Games change the brain as well. Play games to start the day off, during middle of the day as a brain break, or to end the day. I want my students to build relationships with their peers and myself on day one of the year. I found this free game online called People Bingo. Students fill out the bingo cards with classmates' (and the teacher's) names by finding out who can answer yes to each of the questions. For example, Who has a birthday in November? Students fill in a classmates name in that box on their bingo card.
Organize Class in Teams
Teamwork makes the dream work! Organizing students into teams or pods is a way for students to connect and problem solve together. For virtual classrooms, this can be done through breakout rooms for each team. When students feel connected and have a common purpose they are working together to accomplish, they do better. This is also an opportunity for socialization. Students should have team responsibilities so that each member "pulls their weight" if you will. Responsibilities are also crucial for students to feel accepted and purposeful.
Plan for Art Time
The arts are so important and we should allow for time to process emotions and new learning. Allowing time for students to draw, write, sing, create, and showcase their creations is crucial for their emotional well being. Don't be afraid to step outside the box and have students create a representation to something they are learning about this year. You will see some of your students flourish with a task such as this.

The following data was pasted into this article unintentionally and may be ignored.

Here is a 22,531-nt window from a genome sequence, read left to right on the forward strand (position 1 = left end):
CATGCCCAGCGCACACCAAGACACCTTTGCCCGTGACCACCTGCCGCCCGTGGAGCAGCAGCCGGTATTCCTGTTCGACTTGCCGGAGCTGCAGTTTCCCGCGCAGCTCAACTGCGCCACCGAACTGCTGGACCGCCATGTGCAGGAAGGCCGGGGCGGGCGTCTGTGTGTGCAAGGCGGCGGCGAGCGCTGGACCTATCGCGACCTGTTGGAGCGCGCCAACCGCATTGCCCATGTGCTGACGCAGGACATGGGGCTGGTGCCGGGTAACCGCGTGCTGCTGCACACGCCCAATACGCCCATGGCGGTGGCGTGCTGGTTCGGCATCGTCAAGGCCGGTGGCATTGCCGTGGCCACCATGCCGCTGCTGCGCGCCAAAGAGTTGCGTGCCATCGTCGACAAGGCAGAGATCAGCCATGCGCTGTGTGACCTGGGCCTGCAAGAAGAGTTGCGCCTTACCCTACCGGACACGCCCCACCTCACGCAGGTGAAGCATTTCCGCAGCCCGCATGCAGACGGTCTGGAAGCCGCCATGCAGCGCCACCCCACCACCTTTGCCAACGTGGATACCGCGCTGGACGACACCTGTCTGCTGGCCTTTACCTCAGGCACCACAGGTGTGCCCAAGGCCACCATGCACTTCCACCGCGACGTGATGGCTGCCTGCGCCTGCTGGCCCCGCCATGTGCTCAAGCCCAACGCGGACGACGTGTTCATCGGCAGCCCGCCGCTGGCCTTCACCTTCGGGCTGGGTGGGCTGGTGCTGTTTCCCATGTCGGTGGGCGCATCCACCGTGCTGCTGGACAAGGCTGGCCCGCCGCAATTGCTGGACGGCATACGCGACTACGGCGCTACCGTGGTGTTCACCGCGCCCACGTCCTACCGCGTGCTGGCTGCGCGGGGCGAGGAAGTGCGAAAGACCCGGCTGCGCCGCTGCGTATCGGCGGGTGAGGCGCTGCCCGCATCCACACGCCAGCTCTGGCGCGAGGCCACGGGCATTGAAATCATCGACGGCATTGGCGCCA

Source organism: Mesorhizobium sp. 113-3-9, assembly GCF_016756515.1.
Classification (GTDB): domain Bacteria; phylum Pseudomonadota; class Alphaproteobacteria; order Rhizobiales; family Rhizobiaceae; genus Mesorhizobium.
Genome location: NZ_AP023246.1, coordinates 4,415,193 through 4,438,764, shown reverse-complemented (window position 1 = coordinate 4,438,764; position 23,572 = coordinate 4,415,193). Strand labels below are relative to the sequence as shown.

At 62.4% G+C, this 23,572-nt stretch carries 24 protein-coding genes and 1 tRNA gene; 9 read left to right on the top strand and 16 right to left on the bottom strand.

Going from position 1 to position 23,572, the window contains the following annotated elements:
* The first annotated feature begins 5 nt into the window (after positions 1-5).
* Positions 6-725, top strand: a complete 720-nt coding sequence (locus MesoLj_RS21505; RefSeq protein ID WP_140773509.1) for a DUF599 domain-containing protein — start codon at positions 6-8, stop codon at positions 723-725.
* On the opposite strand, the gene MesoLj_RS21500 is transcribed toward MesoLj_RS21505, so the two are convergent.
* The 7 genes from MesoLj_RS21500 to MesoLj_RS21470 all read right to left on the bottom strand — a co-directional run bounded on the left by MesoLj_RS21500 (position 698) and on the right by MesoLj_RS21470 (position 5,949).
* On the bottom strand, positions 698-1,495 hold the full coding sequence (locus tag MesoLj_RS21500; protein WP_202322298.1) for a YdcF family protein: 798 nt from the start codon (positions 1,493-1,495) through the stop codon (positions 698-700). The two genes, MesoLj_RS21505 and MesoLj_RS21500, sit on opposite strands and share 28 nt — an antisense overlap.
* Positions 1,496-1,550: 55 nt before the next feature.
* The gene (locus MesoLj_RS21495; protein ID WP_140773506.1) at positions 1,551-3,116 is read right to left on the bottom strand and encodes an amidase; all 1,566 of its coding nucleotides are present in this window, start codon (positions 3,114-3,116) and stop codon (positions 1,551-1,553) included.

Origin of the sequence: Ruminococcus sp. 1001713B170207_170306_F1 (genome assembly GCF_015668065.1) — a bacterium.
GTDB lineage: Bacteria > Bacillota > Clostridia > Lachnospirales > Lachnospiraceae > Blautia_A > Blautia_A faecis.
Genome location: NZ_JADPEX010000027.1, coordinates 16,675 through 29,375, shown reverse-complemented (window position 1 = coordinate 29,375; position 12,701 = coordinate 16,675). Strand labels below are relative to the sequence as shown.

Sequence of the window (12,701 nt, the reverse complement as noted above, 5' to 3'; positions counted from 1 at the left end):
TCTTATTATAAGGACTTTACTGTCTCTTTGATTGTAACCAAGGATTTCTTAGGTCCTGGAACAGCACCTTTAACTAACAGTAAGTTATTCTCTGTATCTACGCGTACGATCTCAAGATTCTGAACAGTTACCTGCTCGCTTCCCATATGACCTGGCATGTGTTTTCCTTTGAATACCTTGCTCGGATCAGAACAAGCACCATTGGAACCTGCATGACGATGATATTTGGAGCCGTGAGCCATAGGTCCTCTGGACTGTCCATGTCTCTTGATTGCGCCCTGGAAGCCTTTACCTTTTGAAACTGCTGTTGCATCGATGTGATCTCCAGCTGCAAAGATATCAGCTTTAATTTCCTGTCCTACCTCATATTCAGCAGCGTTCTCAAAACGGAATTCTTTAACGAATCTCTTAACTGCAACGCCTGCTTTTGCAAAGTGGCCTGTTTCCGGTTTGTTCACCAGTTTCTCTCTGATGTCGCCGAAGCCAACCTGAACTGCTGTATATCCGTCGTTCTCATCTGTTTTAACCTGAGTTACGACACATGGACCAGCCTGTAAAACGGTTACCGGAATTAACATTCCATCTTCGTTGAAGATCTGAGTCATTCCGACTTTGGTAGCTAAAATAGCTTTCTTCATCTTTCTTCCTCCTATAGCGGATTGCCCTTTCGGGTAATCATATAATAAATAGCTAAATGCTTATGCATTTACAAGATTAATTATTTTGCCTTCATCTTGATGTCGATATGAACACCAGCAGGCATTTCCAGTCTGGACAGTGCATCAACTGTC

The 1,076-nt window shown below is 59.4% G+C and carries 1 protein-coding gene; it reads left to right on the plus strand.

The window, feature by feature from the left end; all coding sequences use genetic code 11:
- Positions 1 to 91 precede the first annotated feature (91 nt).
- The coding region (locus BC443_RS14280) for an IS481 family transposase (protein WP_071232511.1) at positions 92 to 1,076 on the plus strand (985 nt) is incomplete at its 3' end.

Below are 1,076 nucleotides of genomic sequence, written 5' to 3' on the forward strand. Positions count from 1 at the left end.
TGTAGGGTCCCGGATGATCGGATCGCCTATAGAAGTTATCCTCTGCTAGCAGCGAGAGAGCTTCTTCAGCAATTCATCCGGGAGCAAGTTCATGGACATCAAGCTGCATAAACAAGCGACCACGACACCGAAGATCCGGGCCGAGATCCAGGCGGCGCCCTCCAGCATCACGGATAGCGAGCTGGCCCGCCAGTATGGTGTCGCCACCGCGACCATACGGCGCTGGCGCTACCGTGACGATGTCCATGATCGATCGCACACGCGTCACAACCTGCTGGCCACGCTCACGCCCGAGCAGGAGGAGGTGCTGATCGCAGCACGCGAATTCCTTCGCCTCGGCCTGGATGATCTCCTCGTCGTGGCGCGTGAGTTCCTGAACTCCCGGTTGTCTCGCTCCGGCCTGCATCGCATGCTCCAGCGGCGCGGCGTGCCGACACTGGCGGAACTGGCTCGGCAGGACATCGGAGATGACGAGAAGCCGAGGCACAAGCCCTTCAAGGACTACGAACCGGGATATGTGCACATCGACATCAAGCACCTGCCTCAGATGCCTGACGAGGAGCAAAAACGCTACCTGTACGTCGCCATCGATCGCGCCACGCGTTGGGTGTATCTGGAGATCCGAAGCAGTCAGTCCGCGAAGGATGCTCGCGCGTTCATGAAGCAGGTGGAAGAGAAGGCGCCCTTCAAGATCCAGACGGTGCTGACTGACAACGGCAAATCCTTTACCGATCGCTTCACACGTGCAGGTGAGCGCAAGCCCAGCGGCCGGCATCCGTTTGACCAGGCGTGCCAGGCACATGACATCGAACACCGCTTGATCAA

Starting Distance Learning Off Strong
Set Your Norms First
It is important to set your expectations or norms with students (and parents) first! Let students know what behavior and interaction is expected at the first meeting by introducing yourself and your classroom norms. Hold a discussion about each norm you set. Remember: be consistent! Students need consistency and structure.
Create a Class YouTube Channel
With a Google Account, you can watch and like videos and subscribe to channels. However, without a YouTube channel, you have no public presence on YouTube. Even if you have a Google Account, you need to create a YouTube channel to upload videos, comment, or make playlists. You can use a computer or the YouTube mobile site to create a new channel. You can add videos for students to watch before a lesson to build content knowledge or add videos if students want extension to the learning. Learn more about how to create a Youtube channel here.
Virtual Books Talks
Students take over book talks around the third week of school. Each week, students can take turns sharing their own book talks and giving us a glimpse into their reading lives.
In Zoom or Google meet, use the chatroom to share shout outs. Shoutouts build community and help everyone feel connected.
The First Days of ELAR in a Distance Learning Classroom
Teaching Phonics and Spelling in a Virtual Environment
Distance Learning: Strengthening Your Online Instruction
In this NEW strategy-packed seminar by Kelly Harmon, an international educational consultant with 30 years of experience working with primary students, you will discover how to empower learning for your Second Graders using the most effective, cutting-edge, distance learning instructional strategies. You will learn dozens of ideas for working with all Second Graders, from struggling to high performing, along with ways to continually monitor and adjust instruction based on student results. You will leave this outstanding seminar with renewed enthusiasm for teaching and learning as well as a wealth of ideas for innovating the learning opportunities for your Second Grade students and ideas for partnering with parents.